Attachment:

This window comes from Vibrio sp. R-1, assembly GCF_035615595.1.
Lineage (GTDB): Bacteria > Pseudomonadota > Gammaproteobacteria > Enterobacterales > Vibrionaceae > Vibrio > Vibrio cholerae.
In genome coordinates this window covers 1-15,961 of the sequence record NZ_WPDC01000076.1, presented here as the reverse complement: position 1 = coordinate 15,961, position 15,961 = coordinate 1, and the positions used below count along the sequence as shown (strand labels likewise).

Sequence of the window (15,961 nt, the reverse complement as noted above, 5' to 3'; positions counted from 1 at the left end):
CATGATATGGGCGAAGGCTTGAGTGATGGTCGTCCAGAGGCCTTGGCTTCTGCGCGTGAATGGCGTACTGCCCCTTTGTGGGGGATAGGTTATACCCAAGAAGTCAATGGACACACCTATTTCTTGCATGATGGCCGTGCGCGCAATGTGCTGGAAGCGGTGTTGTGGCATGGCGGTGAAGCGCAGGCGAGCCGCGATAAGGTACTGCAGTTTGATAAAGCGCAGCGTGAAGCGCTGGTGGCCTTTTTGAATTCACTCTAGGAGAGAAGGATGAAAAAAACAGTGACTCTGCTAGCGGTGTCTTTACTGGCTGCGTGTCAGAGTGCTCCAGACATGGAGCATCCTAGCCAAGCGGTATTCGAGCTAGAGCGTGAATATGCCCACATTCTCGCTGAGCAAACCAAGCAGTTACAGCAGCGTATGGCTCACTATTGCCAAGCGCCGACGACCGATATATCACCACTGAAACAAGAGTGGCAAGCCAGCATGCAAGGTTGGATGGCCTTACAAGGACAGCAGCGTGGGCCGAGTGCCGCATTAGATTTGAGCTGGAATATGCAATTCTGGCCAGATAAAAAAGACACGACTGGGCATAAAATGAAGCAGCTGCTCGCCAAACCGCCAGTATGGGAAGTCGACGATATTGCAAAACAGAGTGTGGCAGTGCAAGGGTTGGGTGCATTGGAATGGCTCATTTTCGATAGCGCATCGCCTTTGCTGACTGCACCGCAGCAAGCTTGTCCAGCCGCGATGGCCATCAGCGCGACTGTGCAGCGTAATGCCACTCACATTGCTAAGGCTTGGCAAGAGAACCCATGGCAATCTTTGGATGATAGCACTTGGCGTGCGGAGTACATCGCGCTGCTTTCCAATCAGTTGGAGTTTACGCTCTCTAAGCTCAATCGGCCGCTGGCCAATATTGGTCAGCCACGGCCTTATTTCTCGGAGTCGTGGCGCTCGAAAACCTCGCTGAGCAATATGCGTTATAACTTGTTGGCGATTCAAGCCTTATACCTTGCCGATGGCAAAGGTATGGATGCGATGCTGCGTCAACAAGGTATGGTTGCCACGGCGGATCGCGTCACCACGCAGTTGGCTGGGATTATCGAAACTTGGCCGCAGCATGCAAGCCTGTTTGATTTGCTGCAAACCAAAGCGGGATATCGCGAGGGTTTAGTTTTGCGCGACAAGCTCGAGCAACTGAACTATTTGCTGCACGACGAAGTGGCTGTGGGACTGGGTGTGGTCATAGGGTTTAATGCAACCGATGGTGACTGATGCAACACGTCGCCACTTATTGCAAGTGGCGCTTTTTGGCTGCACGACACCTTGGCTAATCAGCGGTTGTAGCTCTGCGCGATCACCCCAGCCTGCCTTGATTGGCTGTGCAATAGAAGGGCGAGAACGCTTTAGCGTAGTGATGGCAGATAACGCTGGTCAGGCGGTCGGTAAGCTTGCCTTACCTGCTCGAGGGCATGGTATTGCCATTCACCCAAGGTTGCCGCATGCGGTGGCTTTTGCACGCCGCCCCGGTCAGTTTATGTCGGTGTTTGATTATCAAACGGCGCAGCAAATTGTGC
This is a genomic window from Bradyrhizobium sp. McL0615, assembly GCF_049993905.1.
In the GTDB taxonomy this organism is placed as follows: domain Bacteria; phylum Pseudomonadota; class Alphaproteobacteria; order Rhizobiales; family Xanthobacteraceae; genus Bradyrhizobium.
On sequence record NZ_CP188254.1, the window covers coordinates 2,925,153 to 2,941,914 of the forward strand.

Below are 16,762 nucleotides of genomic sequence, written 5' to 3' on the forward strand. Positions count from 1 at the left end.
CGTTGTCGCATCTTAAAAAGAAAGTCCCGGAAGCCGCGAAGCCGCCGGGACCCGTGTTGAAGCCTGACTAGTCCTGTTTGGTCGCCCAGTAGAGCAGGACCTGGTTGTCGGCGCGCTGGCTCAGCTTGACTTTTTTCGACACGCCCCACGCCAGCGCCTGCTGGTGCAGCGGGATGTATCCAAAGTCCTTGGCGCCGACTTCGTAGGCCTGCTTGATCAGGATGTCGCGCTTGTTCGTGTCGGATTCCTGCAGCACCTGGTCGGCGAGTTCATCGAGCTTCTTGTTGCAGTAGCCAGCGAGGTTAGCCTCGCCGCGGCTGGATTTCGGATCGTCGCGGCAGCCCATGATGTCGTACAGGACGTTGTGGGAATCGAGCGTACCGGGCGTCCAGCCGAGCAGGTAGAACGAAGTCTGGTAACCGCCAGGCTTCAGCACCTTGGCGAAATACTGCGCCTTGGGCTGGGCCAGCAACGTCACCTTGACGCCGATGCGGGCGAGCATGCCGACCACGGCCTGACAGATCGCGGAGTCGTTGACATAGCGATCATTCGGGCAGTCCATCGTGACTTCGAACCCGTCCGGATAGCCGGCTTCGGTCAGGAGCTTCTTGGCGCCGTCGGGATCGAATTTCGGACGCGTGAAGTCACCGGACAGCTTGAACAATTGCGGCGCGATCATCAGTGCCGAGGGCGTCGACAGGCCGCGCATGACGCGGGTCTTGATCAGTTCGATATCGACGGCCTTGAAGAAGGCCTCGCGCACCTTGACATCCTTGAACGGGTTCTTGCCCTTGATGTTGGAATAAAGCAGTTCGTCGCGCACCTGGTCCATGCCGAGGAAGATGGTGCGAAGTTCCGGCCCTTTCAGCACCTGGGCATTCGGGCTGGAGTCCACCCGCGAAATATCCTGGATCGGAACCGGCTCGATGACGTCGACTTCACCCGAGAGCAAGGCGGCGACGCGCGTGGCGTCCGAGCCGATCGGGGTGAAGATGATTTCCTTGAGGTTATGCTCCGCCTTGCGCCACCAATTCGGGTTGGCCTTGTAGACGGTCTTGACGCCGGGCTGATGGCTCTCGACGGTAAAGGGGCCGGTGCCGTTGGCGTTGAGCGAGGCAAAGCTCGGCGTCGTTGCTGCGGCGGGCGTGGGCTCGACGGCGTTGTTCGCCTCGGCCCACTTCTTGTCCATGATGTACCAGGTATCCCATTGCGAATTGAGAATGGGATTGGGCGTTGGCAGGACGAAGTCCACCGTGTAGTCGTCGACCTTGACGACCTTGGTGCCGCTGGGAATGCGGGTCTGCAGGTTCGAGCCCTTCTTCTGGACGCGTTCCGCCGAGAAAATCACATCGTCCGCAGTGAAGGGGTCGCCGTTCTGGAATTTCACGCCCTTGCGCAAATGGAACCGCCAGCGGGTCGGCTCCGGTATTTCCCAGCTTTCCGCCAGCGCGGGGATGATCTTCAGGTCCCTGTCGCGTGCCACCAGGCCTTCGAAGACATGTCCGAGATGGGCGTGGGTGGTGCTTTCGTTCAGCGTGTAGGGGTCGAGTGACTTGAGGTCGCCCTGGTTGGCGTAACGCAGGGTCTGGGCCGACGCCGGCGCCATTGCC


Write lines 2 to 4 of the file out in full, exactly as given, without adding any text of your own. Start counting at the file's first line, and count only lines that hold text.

Lineage (GTDB): Bacteria > Pseudomonadota > Gammaproteobacteria > Enterobacterales > Vibrionaceae > Vibrio > Vibrio cholerae.
In genome coordinates this window covers 1-15,961 of the sequence record NZ_WPDC01000076.1, presented here as the reverse complement: position 1 = coordinate 15,961, position 15,961 = coordinate 1, and the positions used below count along the sequence as shown (strand labels likewise).

Sequence of the window (15,961 nt, the reverse complement as noted above, 5' to 3'; positions counted from 1 at the left end):